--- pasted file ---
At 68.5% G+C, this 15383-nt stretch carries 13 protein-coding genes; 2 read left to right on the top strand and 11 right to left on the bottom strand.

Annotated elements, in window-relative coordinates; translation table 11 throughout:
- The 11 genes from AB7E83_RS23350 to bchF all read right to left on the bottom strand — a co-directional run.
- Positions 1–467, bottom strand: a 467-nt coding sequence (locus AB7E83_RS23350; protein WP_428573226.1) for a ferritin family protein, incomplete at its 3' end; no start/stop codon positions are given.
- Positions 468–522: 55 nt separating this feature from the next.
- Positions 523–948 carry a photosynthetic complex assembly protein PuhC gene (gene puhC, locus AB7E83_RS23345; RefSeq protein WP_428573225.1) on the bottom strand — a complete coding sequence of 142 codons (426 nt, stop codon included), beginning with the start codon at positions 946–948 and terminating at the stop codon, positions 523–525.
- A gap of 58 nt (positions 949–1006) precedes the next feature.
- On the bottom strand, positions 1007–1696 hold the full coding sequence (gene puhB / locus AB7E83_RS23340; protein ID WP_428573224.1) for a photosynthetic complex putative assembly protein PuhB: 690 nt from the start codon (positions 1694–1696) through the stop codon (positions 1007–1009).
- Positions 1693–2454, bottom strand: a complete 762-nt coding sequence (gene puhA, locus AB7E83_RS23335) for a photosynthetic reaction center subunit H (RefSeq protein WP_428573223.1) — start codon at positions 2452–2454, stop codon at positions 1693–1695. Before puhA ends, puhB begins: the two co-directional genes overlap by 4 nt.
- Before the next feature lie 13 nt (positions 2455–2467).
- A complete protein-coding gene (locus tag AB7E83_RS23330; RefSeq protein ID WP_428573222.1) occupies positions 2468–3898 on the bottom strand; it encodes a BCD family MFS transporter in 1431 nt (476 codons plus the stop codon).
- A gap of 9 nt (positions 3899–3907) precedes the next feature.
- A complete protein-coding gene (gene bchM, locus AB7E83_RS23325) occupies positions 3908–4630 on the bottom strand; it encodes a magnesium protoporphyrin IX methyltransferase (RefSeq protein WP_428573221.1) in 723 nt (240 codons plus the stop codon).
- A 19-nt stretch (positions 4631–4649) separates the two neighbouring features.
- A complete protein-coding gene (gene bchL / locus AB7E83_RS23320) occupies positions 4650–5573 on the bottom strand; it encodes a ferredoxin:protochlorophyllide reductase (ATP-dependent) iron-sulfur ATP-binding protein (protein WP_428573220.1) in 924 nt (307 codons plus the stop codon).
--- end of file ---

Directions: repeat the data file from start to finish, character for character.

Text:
At 68.5% G+C, this 15383-nt stretch carries 13 protein-coding genes; 2 read left to right on the top strand and 11 right to left on the bottom strand.

Annotated elements, in window-relative coordinates; translation table 11 throughout:
- The 11 genes from AB7E83_RS23350 to bchF all read right to left on the bottom strand — a co-directional run.
- Positions 1–467, bottom strand: a 467-nt coding sequence (locus AB7E83_RS23350; protein WP_428573226.1) for a ferritin family protein, incomplete at its 3' end; no start/stop codon positions are given.
- Positions 468–522: 55 nt separating this feature from the next.
- Positions 523–948 carry a photosynthetic complex assembly protein PuhC gene (gene puhC, locus AB7E83_RS23345; RefSeq protein WP_428573225.1) on the bottom strand — a complete coding sequence of 142 codons (426 nt, stop codon included), beginning with the start codon at positions 946–948 and terminating at the stop codon, positions 523–525.
- A gap of 58 nt (positions 949–1006) precedes the next feature.
- On the bottom strand, positions 1007–1696 hold the full coding sequence (gene puhB / locus AB7E83_RS23340; protein ID WP_428573224.1) for a photosynthetic complex putative assembly protein PuhB: 690 nt from the start codon (positions 1694–1696) through the stop codon (positions 1007–1009).
- Positions 1693–2454, bottom strand: a complete 762-nt coding sequence (gene puhA, locus AB7E83_RS23335) for a photosynthetic reaction center subunit H (RefSeq protein WP_428573223.1) — start codon at positions 2452–2454, stop codon at positions 1693–1695. Before puhA ends, puhB begins: the two co-directional genes overlap by 4 nt.
- Before the next feature lie 13 nt (positions 2455–2467).
- A complete protein-coding gene (locus tag AB7E83_RS23330; RefSeq protein ID WP_428573222.1) occupies positions 2468–3898 on the bottom strand; it encodes a BCD family MFS transporter in 1431 nt (476 codons plus the stop codon).
- A gap of 9 nt (positions 3899–3907) precedes the next feature.
- A complete protein-coding gene (gene bchM, locus AB7E83_RS23325) occupies positions 3908–4630 on the bottom strand; it encodes a magnesium protoporphyrin IX methyltransferase (RefSeq protein WP_428573221.1) in 723 nt (240 codons plus the stop codon).
- A 19-nt stretch (positions 4631–4649) separates the two neighbouring features.
- A complete protein-coding gene (gene bchL / locus AB7E83_RS23320) occupies positions 4650–5573 on the bottom strand; it encodes a ferredoxin:protochlorophyllide reductase (ATP-dependent) iron-sulfur ATP-binding protein (protein WP_428573220.1) in 924 nt (307 codons plus the stop codon).